Reviewed by

Christopher Armstead

I am weak with sadness if only because I have not seen the movie that has preceded this movie, ‘The X From Outer Space’ and this is a crime of omission that is almost unforgivable for any fan of Kaiju monster movies. Kaiju Monster movies is redundant but whaddayagonnado? I’ve been searching for it, high and low, but alas outside of a sixty dollar VHS copy on Amazon it is not meant to be. Sorry Guilala, I can drop sixty on something largely considered the worst monster movie ever. Thus it is with this sadness that I soldier on and watch Minoru Kawasaki’s 40 year late sequel to that semi-classic ‘Monster X Strikes Back at the G-8 Summit’. Now from what I’m told ‘The X From Outer Space’ tried like hell to be a serious monster movie but ended up being a delightful mess. This version on the other hand tried like hell to be a delightful mess but instead ended being not so delightfully stupid.

More political satire than monster movie, our film begins at one of those G-8 summits where the heads of various nations sit around in nice surroundings and talk about stuff without ever accomplishing anything. Suddenly in the middle of some big Japanese city a meteor hits revealing the monster that will be named Guilala and Guilala will be straight wrecking stuff. Initially the plan was to ferry the G-8 leaders to safety but U.S. President Berger (Jon Heese) informs these clowns that These Colors Don’t Run as our leaders set about formulating a plan to end Guilala’s reign of terror.

Observing this nonsense is super cute crack tabloid reporter Sumire Sumidagawa (Natsuki Kato) who has managed to wander off and stumbles upon a dancing and singing group of cloistered villagers attempting to summon the god Take Majin, the only thing that can stop scourge of Guilala. The efforts of the G-8, ranging from radioactive injections to mind control, have proven ineffective and Take Majin doesn’t seem to be all that interested in saving us considering we’re deep into the process of destroying his beloved planet.

What Take Majin needs is for somebody to believe. Sumire the spunky reporter believes, considering she’s doing that idiotic Take Majin dance, and we really can’t have a Japanese monster movie without some good looking spunky Japanese chick somewhere in the cast. The little boy believes because you can’t have a Japanese monster movie without some little kid somewhere in the cast who has some kind of pagan monster belief system. Monster battling mayhem shall ensue.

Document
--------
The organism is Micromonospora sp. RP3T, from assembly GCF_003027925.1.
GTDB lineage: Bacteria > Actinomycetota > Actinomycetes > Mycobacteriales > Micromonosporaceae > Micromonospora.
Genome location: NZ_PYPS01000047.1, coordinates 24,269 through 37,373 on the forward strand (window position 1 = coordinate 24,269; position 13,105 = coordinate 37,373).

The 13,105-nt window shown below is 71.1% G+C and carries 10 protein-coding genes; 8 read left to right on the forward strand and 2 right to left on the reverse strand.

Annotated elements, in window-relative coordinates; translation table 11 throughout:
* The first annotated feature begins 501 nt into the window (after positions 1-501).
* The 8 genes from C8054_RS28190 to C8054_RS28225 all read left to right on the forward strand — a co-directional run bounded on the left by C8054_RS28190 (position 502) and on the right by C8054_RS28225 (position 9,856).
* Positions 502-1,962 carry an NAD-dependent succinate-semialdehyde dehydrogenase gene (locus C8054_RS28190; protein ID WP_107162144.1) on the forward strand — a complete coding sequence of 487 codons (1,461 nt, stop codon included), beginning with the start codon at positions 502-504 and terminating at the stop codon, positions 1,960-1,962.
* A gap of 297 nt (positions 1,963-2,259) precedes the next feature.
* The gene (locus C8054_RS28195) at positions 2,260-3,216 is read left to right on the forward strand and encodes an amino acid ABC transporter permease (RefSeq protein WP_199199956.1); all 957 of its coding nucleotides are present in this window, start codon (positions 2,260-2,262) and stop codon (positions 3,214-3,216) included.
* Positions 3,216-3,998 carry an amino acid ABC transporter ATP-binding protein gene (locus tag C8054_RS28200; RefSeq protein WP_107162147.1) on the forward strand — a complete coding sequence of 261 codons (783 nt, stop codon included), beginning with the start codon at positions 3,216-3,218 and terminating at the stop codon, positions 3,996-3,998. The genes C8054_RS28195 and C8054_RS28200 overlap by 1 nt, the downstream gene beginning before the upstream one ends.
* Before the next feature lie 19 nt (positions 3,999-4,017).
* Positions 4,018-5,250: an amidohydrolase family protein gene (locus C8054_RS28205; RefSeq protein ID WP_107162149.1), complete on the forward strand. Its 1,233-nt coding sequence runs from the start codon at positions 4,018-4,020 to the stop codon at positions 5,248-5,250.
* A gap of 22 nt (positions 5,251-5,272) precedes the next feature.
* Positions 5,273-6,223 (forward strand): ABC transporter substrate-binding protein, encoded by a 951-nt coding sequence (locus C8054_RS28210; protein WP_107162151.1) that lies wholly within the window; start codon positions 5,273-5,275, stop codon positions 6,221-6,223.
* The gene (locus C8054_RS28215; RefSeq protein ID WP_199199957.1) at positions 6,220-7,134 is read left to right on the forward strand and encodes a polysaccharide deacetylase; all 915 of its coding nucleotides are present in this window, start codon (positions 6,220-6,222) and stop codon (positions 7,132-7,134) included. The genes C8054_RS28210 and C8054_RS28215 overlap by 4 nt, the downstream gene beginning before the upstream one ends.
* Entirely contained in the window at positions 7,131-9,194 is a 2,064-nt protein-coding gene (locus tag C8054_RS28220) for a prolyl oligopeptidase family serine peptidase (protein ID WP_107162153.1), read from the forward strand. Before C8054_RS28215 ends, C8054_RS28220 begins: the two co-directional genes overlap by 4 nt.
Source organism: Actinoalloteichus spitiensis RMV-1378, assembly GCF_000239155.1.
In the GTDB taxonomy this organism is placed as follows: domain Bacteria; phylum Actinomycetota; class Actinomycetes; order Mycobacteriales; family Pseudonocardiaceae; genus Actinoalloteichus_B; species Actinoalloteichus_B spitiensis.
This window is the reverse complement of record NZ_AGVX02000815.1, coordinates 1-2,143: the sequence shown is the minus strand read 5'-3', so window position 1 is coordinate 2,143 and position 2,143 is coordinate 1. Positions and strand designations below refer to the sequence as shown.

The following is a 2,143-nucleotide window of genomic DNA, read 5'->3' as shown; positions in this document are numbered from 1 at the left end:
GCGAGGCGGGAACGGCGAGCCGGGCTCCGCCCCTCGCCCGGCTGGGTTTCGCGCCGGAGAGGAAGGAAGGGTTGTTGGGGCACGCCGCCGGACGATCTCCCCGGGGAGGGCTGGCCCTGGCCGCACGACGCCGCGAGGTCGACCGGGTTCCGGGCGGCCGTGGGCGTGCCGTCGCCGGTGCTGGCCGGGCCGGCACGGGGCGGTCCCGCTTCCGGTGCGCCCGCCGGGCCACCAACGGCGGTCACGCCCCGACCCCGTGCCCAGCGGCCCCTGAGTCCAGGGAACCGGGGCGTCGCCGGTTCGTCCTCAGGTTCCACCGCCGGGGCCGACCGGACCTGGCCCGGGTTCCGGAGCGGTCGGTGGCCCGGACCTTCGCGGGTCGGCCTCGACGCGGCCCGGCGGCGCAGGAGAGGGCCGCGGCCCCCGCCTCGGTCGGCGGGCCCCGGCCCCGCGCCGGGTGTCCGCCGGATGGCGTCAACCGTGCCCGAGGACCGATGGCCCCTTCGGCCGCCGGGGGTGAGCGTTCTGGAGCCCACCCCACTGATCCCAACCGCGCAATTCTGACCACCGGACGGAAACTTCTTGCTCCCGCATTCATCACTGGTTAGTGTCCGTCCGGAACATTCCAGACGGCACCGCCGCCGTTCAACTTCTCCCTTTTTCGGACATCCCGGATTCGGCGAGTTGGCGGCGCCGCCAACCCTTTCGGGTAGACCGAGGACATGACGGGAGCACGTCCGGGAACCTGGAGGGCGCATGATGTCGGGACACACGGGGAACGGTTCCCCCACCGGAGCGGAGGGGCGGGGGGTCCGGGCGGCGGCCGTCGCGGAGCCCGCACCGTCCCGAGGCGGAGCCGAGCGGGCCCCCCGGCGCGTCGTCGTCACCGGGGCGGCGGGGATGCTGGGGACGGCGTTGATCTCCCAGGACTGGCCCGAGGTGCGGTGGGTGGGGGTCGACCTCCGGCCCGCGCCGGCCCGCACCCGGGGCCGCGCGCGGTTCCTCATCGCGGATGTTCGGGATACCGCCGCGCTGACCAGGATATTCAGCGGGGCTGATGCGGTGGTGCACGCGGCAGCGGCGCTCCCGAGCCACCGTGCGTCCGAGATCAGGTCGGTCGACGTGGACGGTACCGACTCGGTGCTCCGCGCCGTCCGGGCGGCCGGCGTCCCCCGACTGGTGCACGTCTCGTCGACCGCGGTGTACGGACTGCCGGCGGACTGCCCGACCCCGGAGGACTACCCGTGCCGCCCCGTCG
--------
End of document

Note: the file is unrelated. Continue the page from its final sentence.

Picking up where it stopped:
I am completely down with the whole retro-modern thing going in movies right about know. What ‘Black Dynamite’ did for Blaxsploitation, what ‘Grindhouse’ tried to do with the grindhouse genre, what ‘Bitch Slap’ failed to do with the tough chick exploitation genre, in addition to many others. So I appreciate Kawasaki and his use of dudes in rubber suits and the generous use of destructible miniatures and buildings that seem to spontaneously combust when hit with a random fireball. And if you can find a goofier looking monster than Guilala, then we’d love to see that monster. We appreciate the spunky cutie pie and the precocious kid, not to mention the ridiculous lame pagan song and dance routine. If you’re going to make a movie like this then all of that stuff absolutely has to be in there and it is all delightfully cheesy.

Ah, but here is the rub. This isn’t really a send up of a monster movie. It is a political satire with monsters as the backdrop and as a political satire it is weak beyond all reasonable belief. For starters Kawasaki couldn’t have found worst non-Japanese actors to play his world leaders if he had tried, which for all I know this was the directors goal. Except for the guy pretending to be Putin, because he wasn’t so bad. Then there was the issue of his satire being so broadly drawn. The Italian leader talks about pizza, the United States leader is an incompetent blowhard, the French leader is brainless womanizer, the Canadian leader doesn’t really exist… maybe that little part was kind of clever… but the rest of it was so infantile and banal that after a while it became pain inducing. By the time Kim Jong-Il made a surprise appearance… well… I realize it’s a monster movie send up and all that this isn’t exactly The Iliad but if we’re going to make it a satire then perhaps a little subtlety is in order to make it a good satire.

What I’ve observed in these modern retro movies is if one sets out to make a stupid movie you will make a stupid movie. The best approach, ala ‘Black Dynamite’ as your baseline, is to make a legitimate retro movie and allow all of the humor to develop organically. Trust me, it will come. Dancing monsters and wise cracking Ultramen isn’t exactly organic. It’s just stupid.

The potential was there, Kawasaki clearly understands the genre he was dealing with, the Guilala monster was faithfully recreated in all of his ridiculous glory and there is no greater sight than watching a dude in rubber suit stomping on toy tanks. But a political satire? Seriously Minoru Kawasaki? Seriously? And can you forward me the phone number of that chick that played the interpreter? Can you hook me up? Ignoring the fact that I kind of dogged out your movie a little bit? That would be good looking out.

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